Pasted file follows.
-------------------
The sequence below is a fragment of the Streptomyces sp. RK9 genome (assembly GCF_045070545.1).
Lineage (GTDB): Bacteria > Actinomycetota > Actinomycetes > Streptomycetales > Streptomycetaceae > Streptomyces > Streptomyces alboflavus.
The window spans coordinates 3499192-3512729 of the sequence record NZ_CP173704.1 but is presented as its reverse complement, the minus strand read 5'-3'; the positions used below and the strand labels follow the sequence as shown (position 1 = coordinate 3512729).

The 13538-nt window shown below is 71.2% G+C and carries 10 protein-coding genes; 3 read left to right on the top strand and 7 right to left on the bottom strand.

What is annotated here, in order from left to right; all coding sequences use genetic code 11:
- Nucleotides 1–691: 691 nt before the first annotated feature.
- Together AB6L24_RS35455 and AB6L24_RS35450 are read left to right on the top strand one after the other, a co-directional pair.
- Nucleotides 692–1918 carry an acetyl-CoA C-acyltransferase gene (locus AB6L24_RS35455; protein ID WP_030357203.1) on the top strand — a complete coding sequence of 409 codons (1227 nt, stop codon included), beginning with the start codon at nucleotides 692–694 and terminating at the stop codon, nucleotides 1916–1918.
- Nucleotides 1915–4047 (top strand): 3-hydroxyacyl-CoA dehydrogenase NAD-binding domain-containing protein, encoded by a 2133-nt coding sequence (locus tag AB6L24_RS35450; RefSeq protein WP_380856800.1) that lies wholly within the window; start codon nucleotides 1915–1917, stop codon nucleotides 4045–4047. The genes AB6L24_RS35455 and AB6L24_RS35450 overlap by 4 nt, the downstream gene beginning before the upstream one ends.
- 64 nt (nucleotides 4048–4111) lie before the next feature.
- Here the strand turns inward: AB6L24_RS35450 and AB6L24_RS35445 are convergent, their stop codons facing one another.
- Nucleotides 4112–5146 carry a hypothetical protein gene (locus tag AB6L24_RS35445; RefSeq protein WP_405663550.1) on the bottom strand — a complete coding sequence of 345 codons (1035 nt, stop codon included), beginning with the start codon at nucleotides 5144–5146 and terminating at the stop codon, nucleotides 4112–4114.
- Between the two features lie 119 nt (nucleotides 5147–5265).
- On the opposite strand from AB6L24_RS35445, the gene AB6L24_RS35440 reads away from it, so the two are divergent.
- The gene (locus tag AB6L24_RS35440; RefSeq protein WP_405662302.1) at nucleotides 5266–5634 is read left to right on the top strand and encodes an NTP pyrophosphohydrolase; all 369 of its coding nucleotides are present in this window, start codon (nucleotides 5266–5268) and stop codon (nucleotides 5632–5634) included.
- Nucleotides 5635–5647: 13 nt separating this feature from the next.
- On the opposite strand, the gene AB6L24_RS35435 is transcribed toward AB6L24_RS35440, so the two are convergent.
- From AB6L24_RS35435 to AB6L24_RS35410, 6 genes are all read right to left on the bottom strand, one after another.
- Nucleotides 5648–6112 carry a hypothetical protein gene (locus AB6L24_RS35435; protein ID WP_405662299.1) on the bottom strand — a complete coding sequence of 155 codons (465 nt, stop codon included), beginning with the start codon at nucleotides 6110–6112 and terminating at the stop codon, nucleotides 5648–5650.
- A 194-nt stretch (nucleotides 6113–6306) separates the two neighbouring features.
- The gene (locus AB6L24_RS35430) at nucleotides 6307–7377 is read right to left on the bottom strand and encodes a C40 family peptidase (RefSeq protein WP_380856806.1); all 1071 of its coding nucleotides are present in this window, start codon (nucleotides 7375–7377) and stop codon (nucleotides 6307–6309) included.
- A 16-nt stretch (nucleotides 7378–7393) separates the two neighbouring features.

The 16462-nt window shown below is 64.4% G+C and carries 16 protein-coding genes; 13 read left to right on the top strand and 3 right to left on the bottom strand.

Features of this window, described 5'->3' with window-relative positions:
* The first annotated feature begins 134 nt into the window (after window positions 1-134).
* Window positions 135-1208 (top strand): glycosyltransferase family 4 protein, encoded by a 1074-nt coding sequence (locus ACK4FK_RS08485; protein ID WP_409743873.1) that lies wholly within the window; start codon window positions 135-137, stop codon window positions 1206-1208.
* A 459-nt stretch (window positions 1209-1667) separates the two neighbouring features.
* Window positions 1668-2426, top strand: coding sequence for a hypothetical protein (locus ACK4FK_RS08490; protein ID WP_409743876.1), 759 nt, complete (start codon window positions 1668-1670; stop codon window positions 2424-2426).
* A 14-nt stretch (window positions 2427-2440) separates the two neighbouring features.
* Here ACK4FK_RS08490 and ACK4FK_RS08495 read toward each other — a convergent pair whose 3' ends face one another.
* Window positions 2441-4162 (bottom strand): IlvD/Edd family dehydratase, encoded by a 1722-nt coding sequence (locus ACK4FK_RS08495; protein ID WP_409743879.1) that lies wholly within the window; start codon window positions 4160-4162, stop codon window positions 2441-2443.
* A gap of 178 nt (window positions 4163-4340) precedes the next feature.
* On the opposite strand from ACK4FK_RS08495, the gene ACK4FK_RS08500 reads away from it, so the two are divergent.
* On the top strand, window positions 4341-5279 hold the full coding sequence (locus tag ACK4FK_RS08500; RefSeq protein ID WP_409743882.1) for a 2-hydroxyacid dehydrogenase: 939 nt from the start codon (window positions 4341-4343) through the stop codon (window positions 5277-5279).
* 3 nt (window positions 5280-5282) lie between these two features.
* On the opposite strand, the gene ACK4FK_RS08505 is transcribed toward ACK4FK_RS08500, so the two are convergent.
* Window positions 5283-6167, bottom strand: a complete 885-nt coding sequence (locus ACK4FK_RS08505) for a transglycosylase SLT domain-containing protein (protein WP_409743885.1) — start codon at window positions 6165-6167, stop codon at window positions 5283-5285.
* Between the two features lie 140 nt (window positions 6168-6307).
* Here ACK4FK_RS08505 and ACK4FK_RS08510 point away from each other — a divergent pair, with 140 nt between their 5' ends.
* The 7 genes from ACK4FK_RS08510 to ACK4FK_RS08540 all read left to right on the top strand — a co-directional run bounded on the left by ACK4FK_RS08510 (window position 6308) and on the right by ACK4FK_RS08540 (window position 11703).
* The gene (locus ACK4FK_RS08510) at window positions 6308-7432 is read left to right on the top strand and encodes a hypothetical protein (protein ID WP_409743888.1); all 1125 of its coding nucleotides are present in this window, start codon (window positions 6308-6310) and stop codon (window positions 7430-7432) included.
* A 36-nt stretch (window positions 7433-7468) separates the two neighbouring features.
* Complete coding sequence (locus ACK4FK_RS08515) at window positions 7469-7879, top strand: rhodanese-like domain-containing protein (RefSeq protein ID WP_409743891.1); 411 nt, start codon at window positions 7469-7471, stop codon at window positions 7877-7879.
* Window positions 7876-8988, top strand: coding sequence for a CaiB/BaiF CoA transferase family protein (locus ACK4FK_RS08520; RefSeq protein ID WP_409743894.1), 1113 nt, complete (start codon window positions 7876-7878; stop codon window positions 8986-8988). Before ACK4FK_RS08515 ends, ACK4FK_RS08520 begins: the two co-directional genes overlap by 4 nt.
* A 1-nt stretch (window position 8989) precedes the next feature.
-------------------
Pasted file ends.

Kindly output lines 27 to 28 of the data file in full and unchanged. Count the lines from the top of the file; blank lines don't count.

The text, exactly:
* A 459-nt stretch (window positions 1209-1667) separates the two neighbouring features.
* Window positions 1668-2426, top strand: coding sequence for a hypothetical protein (locus ACK4FK_RS08490; protein ID WP_409743876.1), 759 nt, complete (start codon window positions 1668-1670; stop codon window positions 2424-2426).